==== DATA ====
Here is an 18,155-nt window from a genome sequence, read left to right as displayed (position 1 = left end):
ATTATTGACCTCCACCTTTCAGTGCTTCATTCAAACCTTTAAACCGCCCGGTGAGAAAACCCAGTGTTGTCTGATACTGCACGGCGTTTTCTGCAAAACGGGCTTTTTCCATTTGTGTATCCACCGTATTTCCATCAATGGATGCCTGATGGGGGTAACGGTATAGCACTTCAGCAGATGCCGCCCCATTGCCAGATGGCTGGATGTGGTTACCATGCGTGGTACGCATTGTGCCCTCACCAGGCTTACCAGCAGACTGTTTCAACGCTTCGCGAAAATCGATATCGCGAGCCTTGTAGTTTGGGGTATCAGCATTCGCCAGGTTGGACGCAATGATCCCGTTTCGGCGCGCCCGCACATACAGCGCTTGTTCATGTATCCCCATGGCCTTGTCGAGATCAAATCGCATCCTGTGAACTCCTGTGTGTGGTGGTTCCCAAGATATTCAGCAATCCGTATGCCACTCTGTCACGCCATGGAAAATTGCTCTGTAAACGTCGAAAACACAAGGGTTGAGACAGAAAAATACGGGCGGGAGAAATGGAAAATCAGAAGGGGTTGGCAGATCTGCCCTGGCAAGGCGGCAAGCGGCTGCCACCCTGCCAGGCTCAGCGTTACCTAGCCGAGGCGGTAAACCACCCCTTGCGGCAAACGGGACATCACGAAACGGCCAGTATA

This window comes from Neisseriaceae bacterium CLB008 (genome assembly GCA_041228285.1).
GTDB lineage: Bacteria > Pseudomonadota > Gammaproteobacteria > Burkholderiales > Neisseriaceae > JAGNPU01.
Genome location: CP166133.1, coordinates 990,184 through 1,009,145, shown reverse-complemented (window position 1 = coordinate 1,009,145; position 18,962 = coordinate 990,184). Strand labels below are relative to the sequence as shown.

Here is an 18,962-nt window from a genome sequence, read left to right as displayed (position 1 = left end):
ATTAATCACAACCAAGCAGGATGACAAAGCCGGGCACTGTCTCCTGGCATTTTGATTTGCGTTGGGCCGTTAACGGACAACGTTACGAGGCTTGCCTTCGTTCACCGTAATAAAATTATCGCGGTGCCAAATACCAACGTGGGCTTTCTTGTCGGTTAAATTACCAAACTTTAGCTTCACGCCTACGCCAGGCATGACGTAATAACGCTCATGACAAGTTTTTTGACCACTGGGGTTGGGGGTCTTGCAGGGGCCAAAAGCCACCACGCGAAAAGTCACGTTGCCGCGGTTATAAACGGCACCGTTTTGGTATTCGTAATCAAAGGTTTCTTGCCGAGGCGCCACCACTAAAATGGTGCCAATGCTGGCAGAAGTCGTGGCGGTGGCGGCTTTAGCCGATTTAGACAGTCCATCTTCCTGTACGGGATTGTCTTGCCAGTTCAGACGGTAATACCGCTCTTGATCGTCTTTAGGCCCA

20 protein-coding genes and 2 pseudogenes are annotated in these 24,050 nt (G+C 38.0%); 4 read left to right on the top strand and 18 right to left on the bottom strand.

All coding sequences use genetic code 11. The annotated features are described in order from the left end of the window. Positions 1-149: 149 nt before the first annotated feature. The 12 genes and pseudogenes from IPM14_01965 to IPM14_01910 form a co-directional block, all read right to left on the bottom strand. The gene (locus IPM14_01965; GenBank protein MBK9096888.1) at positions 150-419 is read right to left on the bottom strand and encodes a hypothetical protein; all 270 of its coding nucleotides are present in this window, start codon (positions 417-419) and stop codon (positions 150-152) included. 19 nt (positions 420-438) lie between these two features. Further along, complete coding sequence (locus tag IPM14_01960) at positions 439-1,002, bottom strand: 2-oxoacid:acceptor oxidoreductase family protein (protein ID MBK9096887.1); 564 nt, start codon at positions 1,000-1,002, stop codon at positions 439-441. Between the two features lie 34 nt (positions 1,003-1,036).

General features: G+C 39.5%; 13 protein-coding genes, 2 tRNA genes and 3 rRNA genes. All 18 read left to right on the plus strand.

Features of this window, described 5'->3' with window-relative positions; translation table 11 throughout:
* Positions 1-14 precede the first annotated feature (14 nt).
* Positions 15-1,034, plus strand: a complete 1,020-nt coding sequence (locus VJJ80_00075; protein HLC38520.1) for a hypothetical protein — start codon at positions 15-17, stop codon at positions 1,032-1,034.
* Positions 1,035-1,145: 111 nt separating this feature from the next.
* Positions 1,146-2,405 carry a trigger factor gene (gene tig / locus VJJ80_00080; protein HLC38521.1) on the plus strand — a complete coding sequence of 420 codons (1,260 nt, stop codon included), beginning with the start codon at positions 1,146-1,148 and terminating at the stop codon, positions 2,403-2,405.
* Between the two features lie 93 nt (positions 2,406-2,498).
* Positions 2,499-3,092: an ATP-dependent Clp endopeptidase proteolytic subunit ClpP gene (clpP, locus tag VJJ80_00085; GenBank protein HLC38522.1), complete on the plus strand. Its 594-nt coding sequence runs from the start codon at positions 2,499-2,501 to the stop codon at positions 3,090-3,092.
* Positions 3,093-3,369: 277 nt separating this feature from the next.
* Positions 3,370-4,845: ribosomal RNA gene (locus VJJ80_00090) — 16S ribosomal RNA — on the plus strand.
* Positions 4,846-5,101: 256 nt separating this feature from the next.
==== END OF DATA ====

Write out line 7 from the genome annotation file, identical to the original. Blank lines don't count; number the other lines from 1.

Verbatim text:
ATTAATCACAACCAAGCAGGATGACAAAGCCGGGCACTGTCTCCTGGCATTTTGATTTGCGTTGGGCCGTTAACGGACAACGTTACGAGGCTTGCCTTCGTTCACCGTAATAAAATTATCGCGGTGCCAAATACCAACGTGGGCTTTCTTGTCGGTTAAATTACCAAACTTTAGCTTCACGCCTACGCCAGGCATGACGTAATAACGCTCATGACAAGTTTTTTGACCACTGGGGTTGGGGGTCTTGCAGGGGCCAAAAGCCACCACGCGAAAAGTCACGTTGCCGCGGTTATAAACGGCACCGTTTTGGTATTCGTAATCAAAGGTTTCTTGCCGAGGCGCCACCACTAAAATGGTGCCAATGCTGGCAGAAGTCGTGGCGGTGGCGGCTTTAGCCGATTTAGACAGTCCATCTTCCTGTACGGGATTGTCTTGCCAGTTCAGACGGTAATACCGCTCTTGATCGTCTTTAGGCCCA